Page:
HBO's Ballers Puts Financial Advisers in the Limelight
The trailers for the new HBO show "Ballers" may be the wealth management industry's best tool for recruiting new advisers.
The promos show the main character, a financial adviser and former National Football League player named Spencer, networking at decadent lunches, luxurious pools and Miami nightclubs.
But upon watching the show, we see his life is not as glamorous as it seems. Played by Dwayne "The Rock" Johnson, Spencer is practically broke after loaning a pro athlete friend $300,000 in an attempt to sign him as a client.
"Ballers" may take creative liberties when it comes to the wealth management industry, but some advisers said it was fun to see their jobs through an HBO lens.
"If it were a depiction of what my life is really like I wouldn't watch it because I live it every day, and this is far more entertaining," said New York-based private wealth adviser Jason Katz of UBS Financial Services Inc. His clients include about 15 professional athletes.
"Ballers" highlights the challenges of advising athletes, who are young and live contract-to-contract. They are sometimes brash and often try to support large entourages.
An oft-cited 2009 Sports Illustrated story reported that 78 percent of NFL players have gone bankrupt or are under financial stress within two years of retirement, and about 60 percent of National Basketball Association players are broke within five years.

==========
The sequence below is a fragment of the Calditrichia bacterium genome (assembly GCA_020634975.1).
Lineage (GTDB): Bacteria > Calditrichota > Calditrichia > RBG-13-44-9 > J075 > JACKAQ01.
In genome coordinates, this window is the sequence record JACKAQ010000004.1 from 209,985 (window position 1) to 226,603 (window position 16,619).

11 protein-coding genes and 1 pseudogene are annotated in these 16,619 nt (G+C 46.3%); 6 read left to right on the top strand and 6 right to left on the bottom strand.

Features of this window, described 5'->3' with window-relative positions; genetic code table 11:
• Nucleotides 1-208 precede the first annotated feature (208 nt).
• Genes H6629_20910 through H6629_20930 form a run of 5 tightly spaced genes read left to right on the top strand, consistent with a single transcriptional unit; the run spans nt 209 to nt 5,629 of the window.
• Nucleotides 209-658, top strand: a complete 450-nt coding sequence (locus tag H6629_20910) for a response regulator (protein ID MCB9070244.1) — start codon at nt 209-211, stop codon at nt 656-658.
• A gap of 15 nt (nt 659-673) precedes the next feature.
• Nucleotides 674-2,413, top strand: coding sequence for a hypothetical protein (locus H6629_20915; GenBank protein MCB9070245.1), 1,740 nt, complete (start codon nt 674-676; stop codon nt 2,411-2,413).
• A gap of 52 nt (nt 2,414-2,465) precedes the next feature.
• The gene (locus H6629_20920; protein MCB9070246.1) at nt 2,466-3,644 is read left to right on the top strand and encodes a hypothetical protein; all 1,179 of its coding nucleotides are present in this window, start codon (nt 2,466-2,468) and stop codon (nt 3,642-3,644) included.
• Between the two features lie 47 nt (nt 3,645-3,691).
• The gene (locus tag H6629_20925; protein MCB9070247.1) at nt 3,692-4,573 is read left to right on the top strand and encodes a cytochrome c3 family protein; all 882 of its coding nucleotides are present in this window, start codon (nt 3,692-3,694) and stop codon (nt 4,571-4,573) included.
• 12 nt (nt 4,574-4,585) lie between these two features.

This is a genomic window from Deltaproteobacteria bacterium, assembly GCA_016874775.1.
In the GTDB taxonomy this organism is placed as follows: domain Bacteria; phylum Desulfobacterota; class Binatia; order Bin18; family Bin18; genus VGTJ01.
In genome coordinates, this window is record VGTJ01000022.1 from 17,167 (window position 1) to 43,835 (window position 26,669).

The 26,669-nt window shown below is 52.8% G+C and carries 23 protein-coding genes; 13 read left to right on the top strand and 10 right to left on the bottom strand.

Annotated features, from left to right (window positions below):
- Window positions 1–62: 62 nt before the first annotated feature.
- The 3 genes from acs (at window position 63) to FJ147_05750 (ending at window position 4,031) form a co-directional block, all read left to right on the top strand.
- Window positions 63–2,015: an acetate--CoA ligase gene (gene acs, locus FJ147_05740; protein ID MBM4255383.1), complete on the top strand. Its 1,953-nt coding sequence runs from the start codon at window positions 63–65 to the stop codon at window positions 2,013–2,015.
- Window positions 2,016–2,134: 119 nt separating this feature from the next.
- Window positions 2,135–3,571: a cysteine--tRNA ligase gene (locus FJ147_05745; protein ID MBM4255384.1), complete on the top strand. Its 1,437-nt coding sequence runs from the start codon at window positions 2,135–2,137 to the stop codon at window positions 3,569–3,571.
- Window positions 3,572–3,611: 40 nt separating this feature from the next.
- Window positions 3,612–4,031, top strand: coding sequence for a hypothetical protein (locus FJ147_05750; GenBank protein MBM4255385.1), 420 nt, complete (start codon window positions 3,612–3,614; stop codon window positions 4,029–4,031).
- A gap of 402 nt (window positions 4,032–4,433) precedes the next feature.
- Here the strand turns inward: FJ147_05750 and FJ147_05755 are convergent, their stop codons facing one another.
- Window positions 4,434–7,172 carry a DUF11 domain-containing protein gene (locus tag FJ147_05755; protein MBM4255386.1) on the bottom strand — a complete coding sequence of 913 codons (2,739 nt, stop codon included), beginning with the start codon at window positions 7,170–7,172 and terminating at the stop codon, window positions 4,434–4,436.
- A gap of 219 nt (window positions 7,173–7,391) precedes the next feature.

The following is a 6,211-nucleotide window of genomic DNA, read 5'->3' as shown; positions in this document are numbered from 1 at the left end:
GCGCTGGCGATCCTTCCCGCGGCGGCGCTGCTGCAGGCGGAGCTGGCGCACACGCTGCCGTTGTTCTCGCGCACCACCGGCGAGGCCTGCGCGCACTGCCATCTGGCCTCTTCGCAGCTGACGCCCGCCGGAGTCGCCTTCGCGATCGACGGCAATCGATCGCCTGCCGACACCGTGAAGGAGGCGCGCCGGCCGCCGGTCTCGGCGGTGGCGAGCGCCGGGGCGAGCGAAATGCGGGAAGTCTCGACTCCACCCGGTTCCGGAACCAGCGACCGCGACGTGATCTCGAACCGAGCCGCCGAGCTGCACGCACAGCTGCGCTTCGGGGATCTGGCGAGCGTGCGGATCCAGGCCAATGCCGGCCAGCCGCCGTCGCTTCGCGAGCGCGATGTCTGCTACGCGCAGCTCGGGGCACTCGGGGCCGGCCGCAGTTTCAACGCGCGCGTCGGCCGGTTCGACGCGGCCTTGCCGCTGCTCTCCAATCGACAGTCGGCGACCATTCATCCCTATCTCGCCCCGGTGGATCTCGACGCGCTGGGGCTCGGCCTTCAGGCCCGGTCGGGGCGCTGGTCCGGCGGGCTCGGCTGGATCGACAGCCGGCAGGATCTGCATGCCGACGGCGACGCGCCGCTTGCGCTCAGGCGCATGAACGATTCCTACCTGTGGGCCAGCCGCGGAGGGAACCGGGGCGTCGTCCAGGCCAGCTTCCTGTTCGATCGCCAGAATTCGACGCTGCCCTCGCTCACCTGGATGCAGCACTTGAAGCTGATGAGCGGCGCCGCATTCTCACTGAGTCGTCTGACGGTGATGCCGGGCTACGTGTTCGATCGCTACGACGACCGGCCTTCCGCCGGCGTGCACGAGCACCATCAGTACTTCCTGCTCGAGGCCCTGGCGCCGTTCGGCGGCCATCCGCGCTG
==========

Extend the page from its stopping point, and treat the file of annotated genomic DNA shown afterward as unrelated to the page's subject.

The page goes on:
But a study this year by the National Bureau of Economic Research was less dire. Of the 2,016 players drafted into the NFL between 1996 and 2003, only 15.7 percent had filed for bankruptcy 12 years into retirement.
Katz, who manages money for professional baseball, football and basketball players, has clients write wish lists.
"When you put it to paper, you may realize some things might be outlandish," said Katz, whose clients' lists have included building a bowling alley and in-home barbershop.
Frank Seminara, a private wealth adviser in Morgan Stanley's Global Sports & Entertainment Division, said athlete clients often need him most at the beginning of their careers, when tempering their enthusiasm for big purchases can be an issue.
Retirement is another critical time, when athletes often must adjust to living off their interest income and capital gains.
Like the fictional Spencer, Seminara, whose team manages about $1 billion in assets, is a former pro athlete now managing money for athletes. He played professional baseball for the San Diego Padres and New York Mets from 1992 to 1994.
Seminara also had his share of late nights networking with potential clients at bars. But he credits most of his success to years of cultivating friendships with athletes by going to practices and visiting them on the road.
Building up trust and educating clients is important, Seminara said, noting that Morgan Stanley has financial literacy program for its athlete clients.
"I think the days of wining and dining and the short cuts are over," Seminara said. "I think athletes are becoming more educated."